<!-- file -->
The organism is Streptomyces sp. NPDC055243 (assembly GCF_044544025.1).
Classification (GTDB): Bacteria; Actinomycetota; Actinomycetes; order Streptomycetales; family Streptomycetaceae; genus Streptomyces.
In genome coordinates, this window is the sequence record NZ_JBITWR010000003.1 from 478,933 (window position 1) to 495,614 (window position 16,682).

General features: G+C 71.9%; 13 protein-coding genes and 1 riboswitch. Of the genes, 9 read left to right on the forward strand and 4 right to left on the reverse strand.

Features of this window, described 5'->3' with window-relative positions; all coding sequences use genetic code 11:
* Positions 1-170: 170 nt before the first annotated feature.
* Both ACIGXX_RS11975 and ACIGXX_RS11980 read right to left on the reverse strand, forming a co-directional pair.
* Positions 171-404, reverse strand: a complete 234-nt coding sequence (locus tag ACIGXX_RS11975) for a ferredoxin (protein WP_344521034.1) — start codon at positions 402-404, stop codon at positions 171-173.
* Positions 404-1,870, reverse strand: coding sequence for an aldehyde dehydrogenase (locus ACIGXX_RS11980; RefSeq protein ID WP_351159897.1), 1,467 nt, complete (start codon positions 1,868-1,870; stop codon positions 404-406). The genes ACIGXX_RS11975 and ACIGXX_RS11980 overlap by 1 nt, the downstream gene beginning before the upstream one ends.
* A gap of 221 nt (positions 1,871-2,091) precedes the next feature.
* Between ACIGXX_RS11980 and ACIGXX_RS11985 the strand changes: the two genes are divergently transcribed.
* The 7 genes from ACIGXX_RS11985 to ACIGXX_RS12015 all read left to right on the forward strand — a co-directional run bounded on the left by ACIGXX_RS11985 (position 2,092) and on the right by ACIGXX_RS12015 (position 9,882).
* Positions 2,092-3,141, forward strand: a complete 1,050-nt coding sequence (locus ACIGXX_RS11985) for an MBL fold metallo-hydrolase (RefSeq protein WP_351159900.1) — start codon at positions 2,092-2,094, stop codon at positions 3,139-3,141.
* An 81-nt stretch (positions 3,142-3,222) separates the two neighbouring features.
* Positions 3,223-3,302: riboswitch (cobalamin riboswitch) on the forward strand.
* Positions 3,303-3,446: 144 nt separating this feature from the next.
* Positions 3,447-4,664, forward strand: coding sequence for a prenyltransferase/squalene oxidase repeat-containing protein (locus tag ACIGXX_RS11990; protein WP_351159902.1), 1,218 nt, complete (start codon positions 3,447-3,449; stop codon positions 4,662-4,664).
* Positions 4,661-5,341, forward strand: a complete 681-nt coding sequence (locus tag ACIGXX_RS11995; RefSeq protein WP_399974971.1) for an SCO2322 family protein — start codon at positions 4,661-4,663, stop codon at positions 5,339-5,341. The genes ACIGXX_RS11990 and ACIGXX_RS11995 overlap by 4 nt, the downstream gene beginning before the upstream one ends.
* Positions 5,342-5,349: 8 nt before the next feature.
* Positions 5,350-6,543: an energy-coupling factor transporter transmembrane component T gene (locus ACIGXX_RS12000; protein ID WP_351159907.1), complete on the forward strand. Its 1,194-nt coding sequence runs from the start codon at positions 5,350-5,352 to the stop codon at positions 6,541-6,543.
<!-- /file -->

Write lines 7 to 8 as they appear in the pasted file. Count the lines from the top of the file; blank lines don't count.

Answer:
* Both ACIGXX_RS11975 and ACIGXX_RS11980 read right to left on the reverse strand, forming a co-directional pair.
* Positions 171-404, reverse strand: a complete 234-nt coding sequence (locus tag ACIGXX_RS11975) for a ferredoxin (protein WP_344521034.1) — start codon at positions 402-404, stop codon at positions 171-173.